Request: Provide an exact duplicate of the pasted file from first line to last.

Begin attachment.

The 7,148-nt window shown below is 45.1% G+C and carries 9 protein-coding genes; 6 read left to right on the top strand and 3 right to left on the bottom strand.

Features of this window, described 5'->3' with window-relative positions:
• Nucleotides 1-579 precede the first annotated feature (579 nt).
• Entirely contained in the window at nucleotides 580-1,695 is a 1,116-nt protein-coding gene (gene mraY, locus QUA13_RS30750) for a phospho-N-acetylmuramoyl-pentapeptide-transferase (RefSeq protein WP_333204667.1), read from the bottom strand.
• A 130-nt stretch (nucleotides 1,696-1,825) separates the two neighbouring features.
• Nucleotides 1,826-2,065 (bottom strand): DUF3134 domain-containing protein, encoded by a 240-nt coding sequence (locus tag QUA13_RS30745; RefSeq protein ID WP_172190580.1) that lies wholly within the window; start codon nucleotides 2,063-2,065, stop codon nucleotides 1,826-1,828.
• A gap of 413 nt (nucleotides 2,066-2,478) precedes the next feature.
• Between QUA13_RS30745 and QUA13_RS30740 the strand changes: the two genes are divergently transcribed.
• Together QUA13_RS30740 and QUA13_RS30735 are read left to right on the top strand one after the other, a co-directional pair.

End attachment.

The 7,148-nt window shown below is 45.1% G+C and carries 9 protein-coding genes; 6 read left to right on the top strand and 3 right to left on the bottom strand.

Features of this window, described 5'->3' with window-relative positions:
• Nucleotides 1-579 precede the first annotated feature (579 nt).
• Entirely contained in the window at nucleotides 580-1,695 is a 1,116-nt protein-coding gene (gene mraY, locus QUA13_RS30750) for a phospho-N-acetylmuramoyl-pentapeptide-transferase (RefSeq protein WP_333204667.1), read from the bottom strand.
• A 130-nt stretch (nucleotides 1,696-1,825) separates the two neighbouring features.
• Nucleotides 1,826-2,065 (bottom strand): DUF3134 domain-containing protein, encoded by a 240-nt coding sequence (locus tag QUA13_RS30745; RefSeq protein ID WP_172190580.1) that lies wholly within the window; start codon nucleotides 2,063-2,065, stop codon nucleotides 1,826-1,828.
• A gap of 413 nt (nucleotides 2,066-2,478) precedes the next feature.
• Between QUA13_RS30745 and QUA13_RS30740 the strand changes: the two genes are divergently transcribed.
• Together QUA13_RS30740 and QUA13_RS30735 are read left to right on the top strand one after the other, a co-directional pair.